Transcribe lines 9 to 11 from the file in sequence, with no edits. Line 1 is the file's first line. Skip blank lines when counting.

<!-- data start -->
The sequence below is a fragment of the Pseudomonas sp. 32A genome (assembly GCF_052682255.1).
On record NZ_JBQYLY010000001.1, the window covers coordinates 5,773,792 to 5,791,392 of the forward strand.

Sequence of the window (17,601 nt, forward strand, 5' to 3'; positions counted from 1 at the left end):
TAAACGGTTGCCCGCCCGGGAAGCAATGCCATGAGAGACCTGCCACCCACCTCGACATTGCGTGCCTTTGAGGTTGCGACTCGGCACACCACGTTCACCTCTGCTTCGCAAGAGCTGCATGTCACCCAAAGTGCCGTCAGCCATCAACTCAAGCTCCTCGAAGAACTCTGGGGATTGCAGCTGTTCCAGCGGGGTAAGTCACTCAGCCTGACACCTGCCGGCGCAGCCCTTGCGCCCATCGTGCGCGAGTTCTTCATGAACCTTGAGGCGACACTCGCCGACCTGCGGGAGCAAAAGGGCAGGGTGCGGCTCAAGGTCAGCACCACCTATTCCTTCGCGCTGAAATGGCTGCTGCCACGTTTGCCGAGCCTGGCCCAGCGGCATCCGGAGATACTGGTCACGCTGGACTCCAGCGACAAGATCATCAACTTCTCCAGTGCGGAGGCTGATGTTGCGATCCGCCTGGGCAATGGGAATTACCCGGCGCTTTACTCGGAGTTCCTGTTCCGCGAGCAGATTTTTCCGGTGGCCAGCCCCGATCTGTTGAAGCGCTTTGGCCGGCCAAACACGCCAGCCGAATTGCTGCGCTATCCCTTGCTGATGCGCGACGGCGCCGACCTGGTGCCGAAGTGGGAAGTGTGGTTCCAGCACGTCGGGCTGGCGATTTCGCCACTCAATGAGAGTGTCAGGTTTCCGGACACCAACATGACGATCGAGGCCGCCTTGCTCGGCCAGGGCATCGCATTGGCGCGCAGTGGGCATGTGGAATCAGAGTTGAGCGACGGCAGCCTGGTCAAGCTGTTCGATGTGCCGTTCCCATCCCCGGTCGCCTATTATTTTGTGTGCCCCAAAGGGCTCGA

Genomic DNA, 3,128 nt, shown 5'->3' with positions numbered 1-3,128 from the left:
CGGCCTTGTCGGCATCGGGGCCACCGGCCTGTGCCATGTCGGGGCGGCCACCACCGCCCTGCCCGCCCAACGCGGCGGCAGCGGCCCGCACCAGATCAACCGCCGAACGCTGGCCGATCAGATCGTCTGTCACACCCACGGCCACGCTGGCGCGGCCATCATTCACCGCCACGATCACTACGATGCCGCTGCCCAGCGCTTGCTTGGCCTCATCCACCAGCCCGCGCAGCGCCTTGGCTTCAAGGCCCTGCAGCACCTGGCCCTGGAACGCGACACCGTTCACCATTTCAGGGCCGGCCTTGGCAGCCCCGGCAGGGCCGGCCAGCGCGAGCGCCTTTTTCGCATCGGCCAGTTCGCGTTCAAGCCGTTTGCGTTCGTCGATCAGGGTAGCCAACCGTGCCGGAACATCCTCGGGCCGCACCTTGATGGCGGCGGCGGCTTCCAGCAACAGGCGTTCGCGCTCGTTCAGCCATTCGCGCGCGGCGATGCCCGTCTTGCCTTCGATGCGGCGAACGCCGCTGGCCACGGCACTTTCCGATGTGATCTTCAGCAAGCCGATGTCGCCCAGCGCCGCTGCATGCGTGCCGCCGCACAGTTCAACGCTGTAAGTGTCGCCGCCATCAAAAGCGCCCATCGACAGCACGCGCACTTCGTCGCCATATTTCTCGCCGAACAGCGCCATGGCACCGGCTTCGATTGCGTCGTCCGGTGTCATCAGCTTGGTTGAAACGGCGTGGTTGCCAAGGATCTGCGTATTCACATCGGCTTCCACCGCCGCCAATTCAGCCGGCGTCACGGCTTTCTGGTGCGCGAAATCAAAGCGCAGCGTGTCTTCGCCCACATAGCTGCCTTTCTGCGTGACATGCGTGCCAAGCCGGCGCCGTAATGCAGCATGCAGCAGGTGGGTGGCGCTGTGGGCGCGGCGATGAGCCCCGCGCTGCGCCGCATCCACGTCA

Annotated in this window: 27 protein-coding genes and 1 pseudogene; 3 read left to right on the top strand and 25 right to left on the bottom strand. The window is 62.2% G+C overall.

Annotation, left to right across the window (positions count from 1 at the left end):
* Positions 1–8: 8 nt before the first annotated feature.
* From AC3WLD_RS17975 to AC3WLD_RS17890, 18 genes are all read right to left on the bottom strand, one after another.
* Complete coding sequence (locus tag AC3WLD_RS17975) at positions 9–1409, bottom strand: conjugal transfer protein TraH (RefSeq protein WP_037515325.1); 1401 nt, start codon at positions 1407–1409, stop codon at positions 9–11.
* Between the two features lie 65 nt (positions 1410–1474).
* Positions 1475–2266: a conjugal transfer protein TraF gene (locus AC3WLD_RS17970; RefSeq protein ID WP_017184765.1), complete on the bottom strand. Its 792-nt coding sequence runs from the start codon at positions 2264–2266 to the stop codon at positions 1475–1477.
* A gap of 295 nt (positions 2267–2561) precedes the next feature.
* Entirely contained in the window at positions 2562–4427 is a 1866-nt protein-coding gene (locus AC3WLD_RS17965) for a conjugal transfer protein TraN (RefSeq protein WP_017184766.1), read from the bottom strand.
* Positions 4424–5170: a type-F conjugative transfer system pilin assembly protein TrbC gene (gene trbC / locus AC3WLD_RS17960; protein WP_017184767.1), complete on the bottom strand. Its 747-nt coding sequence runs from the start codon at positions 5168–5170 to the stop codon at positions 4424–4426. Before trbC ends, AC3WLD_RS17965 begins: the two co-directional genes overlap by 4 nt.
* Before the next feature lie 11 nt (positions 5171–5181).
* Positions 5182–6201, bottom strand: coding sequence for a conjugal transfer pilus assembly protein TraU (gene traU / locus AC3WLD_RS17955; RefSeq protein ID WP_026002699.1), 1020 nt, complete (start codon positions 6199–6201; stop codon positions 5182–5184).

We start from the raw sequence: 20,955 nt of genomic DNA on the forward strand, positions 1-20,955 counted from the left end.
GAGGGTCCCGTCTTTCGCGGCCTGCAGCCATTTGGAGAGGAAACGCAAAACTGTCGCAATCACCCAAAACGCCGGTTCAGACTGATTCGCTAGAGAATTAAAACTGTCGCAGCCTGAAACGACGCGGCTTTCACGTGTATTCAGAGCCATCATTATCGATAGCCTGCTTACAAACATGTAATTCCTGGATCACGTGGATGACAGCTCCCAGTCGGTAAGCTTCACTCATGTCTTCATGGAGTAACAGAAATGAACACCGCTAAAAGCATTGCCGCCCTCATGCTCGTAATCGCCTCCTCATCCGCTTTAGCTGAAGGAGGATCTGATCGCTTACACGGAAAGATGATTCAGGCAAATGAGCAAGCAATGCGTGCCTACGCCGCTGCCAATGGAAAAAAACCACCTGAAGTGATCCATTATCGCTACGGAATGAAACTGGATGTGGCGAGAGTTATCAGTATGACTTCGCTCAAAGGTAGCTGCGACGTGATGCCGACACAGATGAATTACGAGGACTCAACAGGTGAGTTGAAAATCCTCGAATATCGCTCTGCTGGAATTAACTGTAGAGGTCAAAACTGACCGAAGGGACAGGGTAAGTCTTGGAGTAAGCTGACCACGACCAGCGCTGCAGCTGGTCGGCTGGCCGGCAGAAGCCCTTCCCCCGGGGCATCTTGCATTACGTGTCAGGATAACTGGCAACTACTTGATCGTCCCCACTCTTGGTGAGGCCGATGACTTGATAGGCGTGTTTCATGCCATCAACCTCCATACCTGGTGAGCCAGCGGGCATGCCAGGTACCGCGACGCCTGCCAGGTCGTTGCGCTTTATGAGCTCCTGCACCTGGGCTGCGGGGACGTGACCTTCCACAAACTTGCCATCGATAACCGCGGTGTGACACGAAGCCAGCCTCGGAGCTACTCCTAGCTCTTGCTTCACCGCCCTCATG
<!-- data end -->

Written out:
* Positions 1–8: 8 nt before the first annotated feature.
* From AC3WLD_RS17975 to AC3WLD_RS17890, 18 genes are all read right to left on the bottom strand, one after another.
* Complete coding sequence (locus tag AC3WLD_RS17975) at positions 9–1409, bottom strand: conjugal transfer protein TraH (RefSeq protein WP_037515325.1); 1401 nt, start codon at positions 1407–1409, stop codon at positions 9–11.